Having a safe and reliable Wi-Fi connection is a matter of public interest, according to Google and Microsoft. The two tech rivals have joined a coalition to fight against the hotel industry's attempt to block personal Wi-Fi hotspots on their properties.
In November the American Hospitality & Lodging Association, Marriott and Hilton filed the petition to the FCC on grounds that barring unapproved Wi-Fi hotspots would help hotel owners manage and provide safe and reliable networks. In opposition documents filed Monday, Google, Microsoft and other wireless companies argue that "willful" intereference with consumer devices violates federal law, is against the public interest and can even put hotel guests in danger.
"Allowing hotels and other property owners to block communications with lawfully operated Wi-Fi access points could endanger guests on those properties," read Google's opposition filing. "Consumers increasingly rely on Wi-Fi and VoIP technologies to make calls when carrier voice service is not available, and this includes calls to emergency services. Especially in a place of public accommodation, disconnecting network connections on which users rely puts health and safety at risk."
While hoteliers claim eliminating hotspots would improve their ability to provide good Wi-Fi, critics say they're mostly interested in turning a profit by requiring guests to use their pricey services.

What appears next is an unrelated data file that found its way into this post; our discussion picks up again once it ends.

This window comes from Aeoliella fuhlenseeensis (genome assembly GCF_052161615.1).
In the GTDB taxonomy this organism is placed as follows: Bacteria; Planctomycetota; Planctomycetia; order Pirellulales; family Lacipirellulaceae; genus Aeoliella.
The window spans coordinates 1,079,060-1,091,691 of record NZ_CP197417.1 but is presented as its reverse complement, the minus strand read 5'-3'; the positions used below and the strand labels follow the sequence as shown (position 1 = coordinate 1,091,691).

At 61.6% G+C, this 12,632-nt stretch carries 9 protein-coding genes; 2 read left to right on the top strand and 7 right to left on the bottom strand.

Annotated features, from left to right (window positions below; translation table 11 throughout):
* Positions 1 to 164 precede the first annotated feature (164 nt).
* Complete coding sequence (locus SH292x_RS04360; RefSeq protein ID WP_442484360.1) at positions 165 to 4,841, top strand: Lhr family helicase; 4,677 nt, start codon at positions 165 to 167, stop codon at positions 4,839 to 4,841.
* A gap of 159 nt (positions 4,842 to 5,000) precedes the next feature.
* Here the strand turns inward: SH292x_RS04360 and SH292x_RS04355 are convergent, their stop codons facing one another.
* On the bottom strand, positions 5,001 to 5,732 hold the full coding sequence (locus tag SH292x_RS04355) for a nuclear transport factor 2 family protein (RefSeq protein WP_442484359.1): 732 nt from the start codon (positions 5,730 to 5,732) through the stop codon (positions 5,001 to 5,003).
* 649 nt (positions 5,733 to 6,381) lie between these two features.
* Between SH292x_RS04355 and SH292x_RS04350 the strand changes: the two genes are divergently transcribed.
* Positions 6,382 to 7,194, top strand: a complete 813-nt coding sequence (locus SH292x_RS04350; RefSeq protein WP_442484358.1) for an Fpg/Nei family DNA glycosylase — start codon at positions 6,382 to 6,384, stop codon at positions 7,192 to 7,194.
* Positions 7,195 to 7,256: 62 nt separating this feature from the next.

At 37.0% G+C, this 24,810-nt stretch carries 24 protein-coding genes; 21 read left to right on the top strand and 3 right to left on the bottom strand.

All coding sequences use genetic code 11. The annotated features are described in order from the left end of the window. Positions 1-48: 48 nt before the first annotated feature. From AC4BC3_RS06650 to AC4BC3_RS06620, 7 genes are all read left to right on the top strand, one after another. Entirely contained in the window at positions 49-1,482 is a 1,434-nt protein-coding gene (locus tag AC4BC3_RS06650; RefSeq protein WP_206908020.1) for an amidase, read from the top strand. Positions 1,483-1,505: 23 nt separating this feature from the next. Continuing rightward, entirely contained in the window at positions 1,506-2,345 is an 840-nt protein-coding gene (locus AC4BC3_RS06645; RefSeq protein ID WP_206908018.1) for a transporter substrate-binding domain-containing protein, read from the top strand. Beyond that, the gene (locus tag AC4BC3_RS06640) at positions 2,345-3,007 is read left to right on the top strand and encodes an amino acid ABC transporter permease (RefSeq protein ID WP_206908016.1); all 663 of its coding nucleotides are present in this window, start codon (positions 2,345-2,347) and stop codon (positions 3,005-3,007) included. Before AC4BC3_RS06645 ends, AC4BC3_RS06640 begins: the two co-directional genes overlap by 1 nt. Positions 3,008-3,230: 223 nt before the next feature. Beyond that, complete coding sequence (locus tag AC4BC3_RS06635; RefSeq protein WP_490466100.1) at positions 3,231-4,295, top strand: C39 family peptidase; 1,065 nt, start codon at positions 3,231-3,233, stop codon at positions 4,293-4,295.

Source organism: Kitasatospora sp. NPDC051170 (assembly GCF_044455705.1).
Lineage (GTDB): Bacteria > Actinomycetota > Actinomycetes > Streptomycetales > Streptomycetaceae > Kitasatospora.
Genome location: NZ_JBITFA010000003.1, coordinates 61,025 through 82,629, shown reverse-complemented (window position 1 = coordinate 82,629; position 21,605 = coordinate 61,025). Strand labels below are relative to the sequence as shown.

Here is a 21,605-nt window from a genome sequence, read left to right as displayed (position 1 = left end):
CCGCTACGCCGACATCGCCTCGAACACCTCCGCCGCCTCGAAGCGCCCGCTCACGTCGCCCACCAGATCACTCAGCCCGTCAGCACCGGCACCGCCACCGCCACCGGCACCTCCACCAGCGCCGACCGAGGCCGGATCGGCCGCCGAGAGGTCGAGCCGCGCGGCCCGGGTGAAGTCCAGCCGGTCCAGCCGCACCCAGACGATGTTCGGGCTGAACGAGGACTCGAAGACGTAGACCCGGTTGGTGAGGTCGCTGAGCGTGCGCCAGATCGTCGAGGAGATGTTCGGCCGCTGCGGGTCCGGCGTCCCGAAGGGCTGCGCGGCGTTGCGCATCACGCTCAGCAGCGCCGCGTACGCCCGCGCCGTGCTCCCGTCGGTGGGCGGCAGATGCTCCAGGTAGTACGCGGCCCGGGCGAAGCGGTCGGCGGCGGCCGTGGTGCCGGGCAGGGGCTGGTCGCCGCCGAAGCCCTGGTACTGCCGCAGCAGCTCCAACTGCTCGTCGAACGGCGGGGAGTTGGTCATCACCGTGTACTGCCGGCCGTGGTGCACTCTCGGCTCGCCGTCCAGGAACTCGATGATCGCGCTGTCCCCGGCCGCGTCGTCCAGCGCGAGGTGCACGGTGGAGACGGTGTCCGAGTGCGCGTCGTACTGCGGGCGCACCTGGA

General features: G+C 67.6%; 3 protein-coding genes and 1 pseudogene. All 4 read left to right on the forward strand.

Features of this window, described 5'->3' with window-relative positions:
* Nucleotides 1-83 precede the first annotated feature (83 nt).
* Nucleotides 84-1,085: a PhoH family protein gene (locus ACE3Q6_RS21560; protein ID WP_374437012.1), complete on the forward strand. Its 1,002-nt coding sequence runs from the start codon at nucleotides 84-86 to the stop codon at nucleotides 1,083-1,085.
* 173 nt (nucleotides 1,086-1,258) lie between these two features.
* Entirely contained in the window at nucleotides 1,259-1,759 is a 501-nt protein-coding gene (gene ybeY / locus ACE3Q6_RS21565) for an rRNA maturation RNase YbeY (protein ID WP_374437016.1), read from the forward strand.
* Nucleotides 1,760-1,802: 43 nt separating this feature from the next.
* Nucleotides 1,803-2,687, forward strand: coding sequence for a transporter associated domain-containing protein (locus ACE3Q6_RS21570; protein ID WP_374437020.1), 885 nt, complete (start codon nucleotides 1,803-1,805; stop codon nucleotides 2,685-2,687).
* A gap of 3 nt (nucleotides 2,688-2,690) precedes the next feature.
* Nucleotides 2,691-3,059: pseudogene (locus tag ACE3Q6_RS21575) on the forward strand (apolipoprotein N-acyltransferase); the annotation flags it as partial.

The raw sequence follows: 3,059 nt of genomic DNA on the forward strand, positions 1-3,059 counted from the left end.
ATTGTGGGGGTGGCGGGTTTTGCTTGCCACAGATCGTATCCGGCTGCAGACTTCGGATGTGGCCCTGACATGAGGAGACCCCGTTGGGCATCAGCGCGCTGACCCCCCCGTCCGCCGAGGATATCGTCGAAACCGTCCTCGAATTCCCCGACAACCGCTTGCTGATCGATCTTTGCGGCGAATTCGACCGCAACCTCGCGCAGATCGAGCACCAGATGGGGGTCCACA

The FCC has set something of a precedent in these cases. In 2006 it prohibited Boston's international airport from blocking free Wi-Fi provided by airlines in airport lounges. In October Marriott agreed to pay $600,000 to clear another complaint from the FCC after blocking personal Wi-Fi connections during a convention at their Gaylord Opryland Hotel in Nashville and charging exhibitors upwards of $1,000 for Wi-Fi.
It's unlikely that the FCC will approve the new petition, which would hit business travelers especially hard. In addition to costing them money, it might make them targets for hackers. In November a Russian cybersecurity firm recently discovered that cybercriminals have been hacking into the computers of business travelers in Asia.
"By far the biggest risk [of getting hacked] while traveling is using hotel networks," says Chris Wysopal, Chief Technology Officer of Veracode, a cloud-based security service whose clients include the largest U.S. banks.
Both Wi-Fi and wired connections in hotels pose similar risks, so Wysopal often suggests his clients bring a mobile hotspot or Mi-Fi device to connect to the Internet.